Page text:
By Ben Chang
January 7, 2020

President Trump has been impeached for conditioning his official acts of releasing Ukrainian military aid and hosting a White House meeting on the Ukrainian government announcing investigations for his personal political benefit. In response, the President has claimed that he “did nothing wrong” and that there was “[n]o crime!” During the House impeachment debate, Republican supporters echoed President Trump’s assertion that he committed no crime or wrongdoing.

The President’s conduct alleged in the Articles of Impeachment, however, is closely analogous to recent conduct of elected officials at the state and local levels who have been criminally prosecuted, convicted, and impeached for using or attempting to use their public office for personal gain while committing public corruption crimes. Unlike in President Trump’s case, lawmakers of both parties have widely condemned the actions of these public officials.

Rod Blagojevich 

From 2009-11, former Democratic Illinois Governor Rod Blagojevich was impeached, removed from office, and convicted for among other corruption charges, a bribery scheme in which he corruptly sought to condition his official act of appointing a Senator on “Presidential appointment . . . to [a] high-ranking position[] in the federal government, including Secretary of Health and Human Services or an ambassadorship.” 

Blagojevich was described as saying in reference to the Senate seat that he had “got this thing and it’s fucking golden, and, uh, uh, I’m just not giving it up for fuckin’ nothing. I’m not gonna do it. And, and I can always use it. I can parachute me there.”

Just as President Trump was impeached for attempting to condition his official acts of releasing aid and scheduling a meeting on the Ukranian government’s announcements of investigations into Burisma and the 2016 election, Governor Blagojevich was indicted for attempting to condition his official act of appointing a Senator on President Obama’s potential official act of appointing him to a high-level position.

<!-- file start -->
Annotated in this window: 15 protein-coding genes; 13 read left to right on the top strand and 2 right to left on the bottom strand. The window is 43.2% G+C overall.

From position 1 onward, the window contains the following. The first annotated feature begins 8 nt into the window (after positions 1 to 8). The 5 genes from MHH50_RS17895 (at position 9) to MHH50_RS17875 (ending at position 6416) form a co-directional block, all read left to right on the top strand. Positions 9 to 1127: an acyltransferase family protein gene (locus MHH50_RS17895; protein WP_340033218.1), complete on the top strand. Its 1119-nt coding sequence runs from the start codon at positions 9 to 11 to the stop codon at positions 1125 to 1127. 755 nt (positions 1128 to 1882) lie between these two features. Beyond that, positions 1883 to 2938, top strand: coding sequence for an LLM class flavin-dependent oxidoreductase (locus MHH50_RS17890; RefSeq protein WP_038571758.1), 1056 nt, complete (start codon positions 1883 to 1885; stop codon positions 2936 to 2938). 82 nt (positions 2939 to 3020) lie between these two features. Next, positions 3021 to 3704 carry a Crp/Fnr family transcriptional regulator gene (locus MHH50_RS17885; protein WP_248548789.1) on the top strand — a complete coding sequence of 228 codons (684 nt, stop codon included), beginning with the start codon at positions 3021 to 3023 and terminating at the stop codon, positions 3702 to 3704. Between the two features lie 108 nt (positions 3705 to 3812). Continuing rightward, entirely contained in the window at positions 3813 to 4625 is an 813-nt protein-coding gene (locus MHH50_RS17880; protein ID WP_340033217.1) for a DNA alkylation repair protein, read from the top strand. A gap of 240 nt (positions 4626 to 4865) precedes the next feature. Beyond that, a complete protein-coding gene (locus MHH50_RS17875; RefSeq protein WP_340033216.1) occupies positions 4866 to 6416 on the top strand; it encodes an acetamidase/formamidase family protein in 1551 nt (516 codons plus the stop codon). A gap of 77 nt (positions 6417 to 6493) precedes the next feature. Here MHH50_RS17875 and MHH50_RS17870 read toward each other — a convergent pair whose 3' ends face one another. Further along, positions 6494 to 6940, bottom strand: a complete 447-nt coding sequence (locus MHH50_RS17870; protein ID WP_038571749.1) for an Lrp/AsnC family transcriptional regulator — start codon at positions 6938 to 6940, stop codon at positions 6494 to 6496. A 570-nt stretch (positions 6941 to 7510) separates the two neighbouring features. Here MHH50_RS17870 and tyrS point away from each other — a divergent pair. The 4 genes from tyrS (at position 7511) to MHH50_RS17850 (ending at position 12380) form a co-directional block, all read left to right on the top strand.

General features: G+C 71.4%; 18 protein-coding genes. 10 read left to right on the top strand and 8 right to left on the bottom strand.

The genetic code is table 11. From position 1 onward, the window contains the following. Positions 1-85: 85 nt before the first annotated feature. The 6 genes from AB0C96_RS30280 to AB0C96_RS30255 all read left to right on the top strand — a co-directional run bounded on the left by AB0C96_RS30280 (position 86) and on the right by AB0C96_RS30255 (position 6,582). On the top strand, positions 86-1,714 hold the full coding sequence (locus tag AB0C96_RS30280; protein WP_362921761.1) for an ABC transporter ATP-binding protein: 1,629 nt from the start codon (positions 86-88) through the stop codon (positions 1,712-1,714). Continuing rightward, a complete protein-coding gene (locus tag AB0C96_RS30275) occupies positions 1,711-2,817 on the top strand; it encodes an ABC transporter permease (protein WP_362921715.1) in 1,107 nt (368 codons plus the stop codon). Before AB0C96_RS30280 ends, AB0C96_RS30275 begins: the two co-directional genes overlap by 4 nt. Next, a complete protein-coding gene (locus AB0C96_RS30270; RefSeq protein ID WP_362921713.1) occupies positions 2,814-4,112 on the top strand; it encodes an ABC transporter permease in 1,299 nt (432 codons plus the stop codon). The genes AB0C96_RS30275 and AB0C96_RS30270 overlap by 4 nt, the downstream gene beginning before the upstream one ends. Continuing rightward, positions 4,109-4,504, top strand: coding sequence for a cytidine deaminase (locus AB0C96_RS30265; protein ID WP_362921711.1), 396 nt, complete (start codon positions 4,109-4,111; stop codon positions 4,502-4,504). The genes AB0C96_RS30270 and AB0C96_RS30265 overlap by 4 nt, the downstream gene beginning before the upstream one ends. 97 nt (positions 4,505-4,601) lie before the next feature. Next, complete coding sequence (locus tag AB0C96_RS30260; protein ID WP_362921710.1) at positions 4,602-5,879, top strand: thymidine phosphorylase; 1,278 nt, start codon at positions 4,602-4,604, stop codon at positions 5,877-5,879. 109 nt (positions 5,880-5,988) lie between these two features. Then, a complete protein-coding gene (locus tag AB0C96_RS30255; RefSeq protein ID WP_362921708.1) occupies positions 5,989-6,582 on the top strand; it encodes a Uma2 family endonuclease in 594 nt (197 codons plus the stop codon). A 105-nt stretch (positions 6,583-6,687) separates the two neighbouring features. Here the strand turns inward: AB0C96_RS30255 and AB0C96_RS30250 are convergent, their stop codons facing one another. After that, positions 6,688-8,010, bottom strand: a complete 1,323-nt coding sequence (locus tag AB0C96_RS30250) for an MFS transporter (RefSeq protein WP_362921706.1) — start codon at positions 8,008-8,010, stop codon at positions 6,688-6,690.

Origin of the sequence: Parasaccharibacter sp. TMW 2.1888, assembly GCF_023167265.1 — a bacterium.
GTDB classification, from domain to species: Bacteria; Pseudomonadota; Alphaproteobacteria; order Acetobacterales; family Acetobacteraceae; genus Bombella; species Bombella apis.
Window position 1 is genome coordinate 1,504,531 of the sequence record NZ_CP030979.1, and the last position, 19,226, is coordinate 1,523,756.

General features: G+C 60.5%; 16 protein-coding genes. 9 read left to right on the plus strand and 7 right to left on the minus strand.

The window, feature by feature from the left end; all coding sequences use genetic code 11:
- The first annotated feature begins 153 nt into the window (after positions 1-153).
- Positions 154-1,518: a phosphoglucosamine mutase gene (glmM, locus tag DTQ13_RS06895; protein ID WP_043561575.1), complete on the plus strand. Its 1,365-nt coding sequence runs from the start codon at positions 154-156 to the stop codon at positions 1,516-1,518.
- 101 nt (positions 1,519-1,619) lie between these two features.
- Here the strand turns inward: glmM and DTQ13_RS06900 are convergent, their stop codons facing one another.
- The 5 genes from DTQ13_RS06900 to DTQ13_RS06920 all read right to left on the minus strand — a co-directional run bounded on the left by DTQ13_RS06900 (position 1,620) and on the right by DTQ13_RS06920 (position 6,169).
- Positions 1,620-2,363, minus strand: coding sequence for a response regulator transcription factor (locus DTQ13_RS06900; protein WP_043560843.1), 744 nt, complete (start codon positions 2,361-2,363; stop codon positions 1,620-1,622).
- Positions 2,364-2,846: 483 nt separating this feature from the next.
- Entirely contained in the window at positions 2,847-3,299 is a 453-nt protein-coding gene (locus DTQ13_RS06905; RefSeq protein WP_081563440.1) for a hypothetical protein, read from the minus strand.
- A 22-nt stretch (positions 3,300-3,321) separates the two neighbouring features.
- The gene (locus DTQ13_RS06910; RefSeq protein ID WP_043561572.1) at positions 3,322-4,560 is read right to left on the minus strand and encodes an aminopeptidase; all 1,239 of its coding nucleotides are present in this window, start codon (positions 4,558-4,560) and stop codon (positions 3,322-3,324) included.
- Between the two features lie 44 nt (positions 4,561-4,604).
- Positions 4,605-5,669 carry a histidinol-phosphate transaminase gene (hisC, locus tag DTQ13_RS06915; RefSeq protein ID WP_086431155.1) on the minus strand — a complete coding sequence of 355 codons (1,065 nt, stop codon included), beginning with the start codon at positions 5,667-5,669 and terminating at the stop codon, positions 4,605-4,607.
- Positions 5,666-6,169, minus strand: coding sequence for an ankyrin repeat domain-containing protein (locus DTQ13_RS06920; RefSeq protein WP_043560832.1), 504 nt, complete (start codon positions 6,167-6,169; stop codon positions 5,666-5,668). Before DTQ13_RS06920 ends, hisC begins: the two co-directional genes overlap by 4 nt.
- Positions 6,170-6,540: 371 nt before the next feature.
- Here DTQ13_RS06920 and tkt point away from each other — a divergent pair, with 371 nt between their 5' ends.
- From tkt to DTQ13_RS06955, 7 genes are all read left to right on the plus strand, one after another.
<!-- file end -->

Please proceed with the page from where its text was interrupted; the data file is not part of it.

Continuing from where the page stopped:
Backlash to Blagojevich’s abuse of power was bipartisan. Blagojevich was impeached by a vote of 114 to 1 in the Democratic-led Illinois House of Representatives, with all 51 Republican votes. Further, all Republican U.S. Representatives from Illinois opposed clemency regarding Blagojevich’s 14-year prison sentence. 

Larry Inman 

In May 2019, the Department of Justice indicted Michigan Representative Larry Inman on bribery charges. The indictment alleged that Inman solicited tens of thousands in campaign contributions from a labor union in exchange for his official act of voting to support a union-backed bill that would have mandated union wages on government construction projects. 

Just as President Trump was impeached for attempting to condition his official acts of releasing aid and scheduling a meeting on the Ukranian government’s announcements, Rep. Inman was indicted for attempting to condition his official act of supporting a bill on receipt of campaign contributions. 

Inman was alleged to have texted the union’s representative to solicit the money, stating: “We all need some more help! Carpenters have been good to me, where are the rest of the trades on checks? . . . we never had this discussion.” Inman failed to receive the contributions and subsequently cast a vote against the union’s interests.